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Global Volcanism Program | Image GVP-02263

Berg volcano, seen here from the SE, is part of a closely spaced group of Holocene volcanoes in central Urup Island that is named after the most prominent cone, Kolokol. Berg has a 2-km-wide caldera that opens towards the NW and contains a large lava dome which was the most recently active of the group when this photo was taken in 1990. A small plume rises from an explosion crater on the NW side of the 250-m-high lava dome and a crater (center) is visible on the southern side. Eruptions have been documented since the late-18th century. Photo by A. Samoluk, 1990 (courtesy of Genrich Steinberg, Institute for Marine Geology and Geophysics, Yuzhno-Sakhalinsk).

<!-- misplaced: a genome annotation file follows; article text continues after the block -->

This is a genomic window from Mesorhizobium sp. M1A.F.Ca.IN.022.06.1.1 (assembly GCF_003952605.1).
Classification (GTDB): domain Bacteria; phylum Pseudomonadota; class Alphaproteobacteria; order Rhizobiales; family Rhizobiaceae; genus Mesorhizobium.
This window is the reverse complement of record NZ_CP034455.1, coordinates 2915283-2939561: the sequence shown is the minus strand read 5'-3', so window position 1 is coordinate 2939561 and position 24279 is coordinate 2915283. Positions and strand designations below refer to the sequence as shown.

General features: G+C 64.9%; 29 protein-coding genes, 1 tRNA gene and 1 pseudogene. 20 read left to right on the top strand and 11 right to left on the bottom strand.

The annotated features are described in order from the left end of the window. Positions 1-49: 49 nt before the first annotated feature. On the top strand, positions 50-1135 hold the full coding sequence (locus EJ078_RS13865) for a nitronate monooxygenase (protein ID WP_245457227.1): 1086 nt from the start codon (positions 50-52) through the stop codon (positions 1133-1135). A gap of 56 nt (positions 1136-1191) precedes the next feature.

Berg volcano, seen here from the SE, is part of a closely spaced group of Holocene volcanoes in central Urup Island that is named after the most prominent cone, Kolokol. Berg has a 2-km-wide caldera that opens towards the NW and contains a large lava dome which was the most recently active of the group when this photo was taken in 1990. A small plume rises from an explosion crater on the NW side of the 250-m-high lava dome and a crater (center) is visible on the southern side. Eruptions have been documented since the late-18th century.

Photo by A. Samoluk, 1990 (courtesy of Genrich Steinberg, Institute for Marine Geology and Geophysics, Yuzhno-Sakhalinsk).

Keywords: lava dome


Kolokol Group